Thanks to a link from Swiss Miss, I read an article in the Guardian about the patterns a palliative caregiver found among her dying patients’ regrets. Among these patients, she found the top five regrets to be:
- I wish I’d had the courage to live a life true to myself, not the life others expected of me.
- I wish I hadn’t worked so hard.
- I wish I’d had the courage to express my feelings.
- I wish I had stayed in touch with my friends.
- I wish that I had let myself be happier.
I suspect many far-from-dying people want many or all of the things reflected in these regrets—to be able to live and speak freely, to maintain friendships, to work less and be happier. But they are things that can be easy to give up on or let slip away when the pace of daily life and the comfort of familiarity drown out our desires.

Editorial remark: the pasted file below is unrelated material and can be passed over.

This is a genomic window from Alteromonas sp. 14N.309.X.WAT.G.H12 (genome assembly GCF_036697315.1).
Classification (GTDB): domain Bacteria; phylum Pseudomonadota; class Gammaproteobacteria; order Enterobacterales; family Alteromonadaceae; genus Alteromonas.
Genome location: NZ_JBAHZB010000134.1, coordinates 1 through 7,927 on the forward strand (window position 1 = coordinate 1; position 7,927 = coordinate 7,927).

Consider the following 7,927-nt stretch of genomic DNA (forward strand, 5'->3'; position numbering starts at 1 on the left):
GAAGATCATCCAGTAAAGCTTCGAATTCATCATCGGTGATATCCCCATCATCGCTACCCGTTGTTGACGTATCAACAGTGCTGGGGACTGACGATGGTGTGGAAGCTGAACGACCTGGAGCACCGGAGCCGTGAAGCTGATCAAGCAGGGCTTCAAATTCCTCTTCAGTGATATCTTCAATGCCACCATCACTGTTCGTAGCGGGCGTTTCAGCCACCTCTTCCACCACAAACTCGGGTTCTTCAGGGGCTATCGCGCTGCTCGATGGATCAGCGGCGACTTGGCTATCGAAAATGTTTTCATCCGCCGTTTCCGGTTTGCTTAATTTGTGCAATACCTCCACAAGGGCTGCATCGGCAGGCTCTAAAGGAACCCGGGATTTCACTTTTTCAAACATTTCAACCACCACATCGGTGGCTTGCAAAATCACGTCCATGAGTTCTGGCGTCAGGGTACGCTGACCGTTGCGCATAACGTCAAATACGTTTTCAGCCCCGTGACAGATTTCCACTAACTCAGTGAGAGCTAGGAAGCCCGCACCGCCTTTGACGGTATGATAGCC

What would it take to keep these wants from being regrets? What can we do so that our deathbed regrets are more trivial or nonexistent?
We don’t have forever to answer these questions, so I for one, want to get cracking (and in fact, I already have).